Figure 4-11

Supercoiling in electron micrographs of DNA isolated from the SV40 virus. When isolated SV40 DNA is separated from its associated protein, the DNA duplex is underwound and assumes the supercoiled configuration (form I). If one strand is nicked, the strands (more...)

RNA Molecules Exhibit Varied Conformations and Functions

As noted earlier, the primary structure of RNA is generally similar to that of DNA; however, the sugar component (ribose) of RNA has an additional hydroxyl group at the 2′ position (see Figure 4-1b), and thymine in DNA is replaced by uracil in RNA (see Figure 4-2). The hydroxyl group on C2 of ribose makes RNA more chemically labile than DNA and provides a chemically reactive group that takes part in RNA-mediated enzymatic events. As a result of this lability, RNA is cleaved into mononucleotides by alkaline solution, whereas DNA is not. Like DNA, RNA is a long polynucleotide that can be double-stranded or single-stranded, linear or circular. It can also participate in a hybrid helix composed of one RNA strand and one DNA strand; this hybrid has a slightly different conformation than the common B form of DNA.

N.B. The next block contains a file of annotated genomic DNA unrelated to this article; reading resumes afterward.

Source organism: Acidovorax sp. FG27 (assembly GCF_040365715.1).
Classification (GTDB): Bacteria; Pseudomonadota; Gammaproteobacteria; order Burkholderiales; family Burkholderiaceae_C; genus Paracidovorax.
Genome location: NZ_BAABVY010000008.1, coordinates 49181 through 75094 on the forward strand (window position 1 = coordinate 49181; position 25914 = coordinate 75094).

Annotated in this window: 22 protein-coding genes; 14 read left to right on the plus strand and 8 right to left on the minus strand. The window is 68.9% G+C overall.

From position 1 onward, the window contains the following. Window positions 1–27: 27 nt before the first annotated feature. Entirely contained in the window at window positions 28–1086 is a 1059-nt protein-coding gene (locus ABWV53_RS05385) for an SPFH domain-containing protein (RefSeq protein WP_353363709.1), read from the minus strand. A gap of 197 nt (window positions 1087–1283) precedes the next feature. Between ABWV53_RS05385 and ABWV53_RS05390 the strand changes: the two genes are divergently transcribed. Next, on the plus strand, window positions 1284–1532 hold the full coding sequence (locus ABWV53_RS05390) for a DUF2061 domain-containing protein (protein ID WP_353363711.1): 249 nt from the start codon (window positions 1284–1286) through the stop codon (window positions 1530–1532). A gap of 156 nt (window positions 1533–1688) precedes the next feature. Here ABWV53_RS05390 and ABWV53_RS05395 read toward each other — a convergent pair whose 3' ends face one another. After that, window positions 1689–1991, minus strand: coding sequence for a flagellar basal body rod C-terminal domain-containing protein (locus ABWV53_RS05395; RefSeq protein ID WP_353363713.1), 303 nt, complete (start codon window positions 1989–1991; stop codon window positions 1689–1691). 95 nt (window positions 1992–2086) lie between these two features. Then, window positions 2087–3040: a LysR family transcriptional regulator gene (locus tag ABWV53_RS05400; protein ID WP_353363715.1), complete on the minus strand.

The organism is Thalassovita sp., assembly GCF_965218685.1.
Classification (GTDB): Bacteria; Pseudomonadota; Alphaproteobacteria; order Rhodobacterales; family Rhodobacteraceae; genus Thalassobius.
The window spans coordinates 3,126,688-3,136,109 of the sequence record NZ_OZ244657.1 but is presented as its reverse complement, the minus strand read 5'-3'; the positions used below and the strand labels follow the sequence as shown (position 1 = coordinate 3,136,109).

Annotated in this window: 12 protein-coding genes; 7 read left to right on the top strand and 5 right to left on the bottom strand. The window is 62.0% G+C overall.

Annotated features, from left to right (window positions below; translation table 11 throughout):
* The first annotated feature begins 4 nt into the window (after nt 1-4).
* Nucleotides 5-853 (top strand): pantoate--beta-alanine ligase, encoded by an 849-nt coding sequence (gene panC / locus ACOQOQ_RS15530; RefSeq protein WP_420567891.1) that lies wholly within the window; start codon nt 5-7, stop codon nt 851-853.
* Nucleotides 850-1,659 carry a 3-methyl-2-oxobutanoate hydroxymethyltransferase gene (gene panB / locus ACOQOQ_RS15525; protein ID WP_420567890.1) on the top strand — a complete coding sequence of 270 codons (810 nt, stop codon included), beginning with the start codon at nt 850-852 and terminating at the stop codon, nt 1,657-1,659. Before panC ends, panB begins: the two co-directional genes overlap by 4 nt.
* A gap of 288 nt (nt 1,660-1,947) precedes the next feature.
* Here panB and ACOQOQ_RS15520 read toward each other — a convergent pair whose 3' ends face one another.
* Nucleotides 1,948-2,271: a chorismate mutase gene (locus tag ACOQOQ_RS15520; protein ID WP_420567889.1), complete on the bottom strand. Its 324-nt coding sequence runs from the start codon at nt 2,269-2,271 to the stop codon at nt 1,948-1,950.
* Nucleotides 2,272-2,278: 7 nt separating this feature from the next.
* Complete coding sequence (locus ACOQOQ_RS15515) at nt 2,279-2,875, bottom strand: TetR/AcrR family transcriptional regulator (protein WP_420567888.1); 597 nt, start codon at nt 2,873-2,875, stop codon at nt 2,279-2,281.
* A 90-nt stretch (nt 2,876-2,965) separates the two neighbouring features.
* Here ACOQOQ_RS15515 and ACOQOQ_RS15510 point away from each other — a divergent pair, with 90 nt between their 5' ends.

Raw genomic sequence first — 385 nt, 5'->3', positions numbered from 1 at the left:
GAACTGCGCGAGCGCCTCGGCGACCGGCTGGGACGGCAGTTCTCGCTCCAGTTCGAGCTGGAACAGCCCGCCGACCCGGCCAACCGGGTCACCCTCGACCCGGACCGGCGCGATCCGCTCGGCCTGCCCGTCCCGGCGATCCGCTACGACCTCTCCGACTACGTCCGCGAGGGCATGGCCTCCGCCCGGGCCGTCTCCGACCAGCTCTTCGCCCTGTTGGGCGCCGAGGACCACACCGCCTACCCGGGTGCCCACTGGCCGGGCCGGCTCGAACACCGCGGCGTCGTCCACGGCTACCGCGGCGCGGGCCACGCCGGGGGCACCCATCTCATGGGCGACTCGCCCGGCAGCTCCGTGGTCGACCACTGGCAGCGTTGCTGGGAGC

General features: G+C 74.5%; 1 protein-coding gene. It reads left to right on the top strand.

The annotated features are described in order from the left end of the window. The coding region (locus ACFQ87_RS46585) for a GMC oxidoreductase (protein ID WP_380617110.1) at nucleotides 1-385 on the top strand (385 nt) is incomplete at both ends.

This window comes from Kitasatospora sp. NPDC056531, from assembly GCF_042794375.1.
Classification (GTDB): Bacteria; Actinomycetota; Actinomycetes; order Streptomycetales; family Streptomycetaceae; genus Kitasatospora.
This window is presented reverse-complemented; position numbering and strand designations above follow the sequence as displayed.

Unlike DNA, which exists primarily in a single, very long three-dimensional structure, the double helix, the various types of RNA exhibit different conformations. Differences in the sizes and conformations of the various types of RNA permit them to carry out specific functions in a cell. The simplest secondary structures in single-stranded RNAs are formed by pairing of complementary bases. “Hairpins” are formed by pairing of bases within ≈5 – 10 nucleotides of each other, and “stem-loops” by pairing of bases that are separated by ≈50 to several hundred nucleotides (Figure 4-12a). These simple folds can cooperate to form more complicated tertiary structures, one of which is termed a “pseudoknot” (Figure 4-12b).

Figure 4-12. RNA secondary and tertiary structures.

Figure 4-12

RNA secondary and tertiary structures. (a) Stem-loops, hairpins, and other secondary structures can form by base pairing between distant complementary segments of an RNA molecule. In stem-loops, the single-stranded loop (dark red) between the base-paired (more...)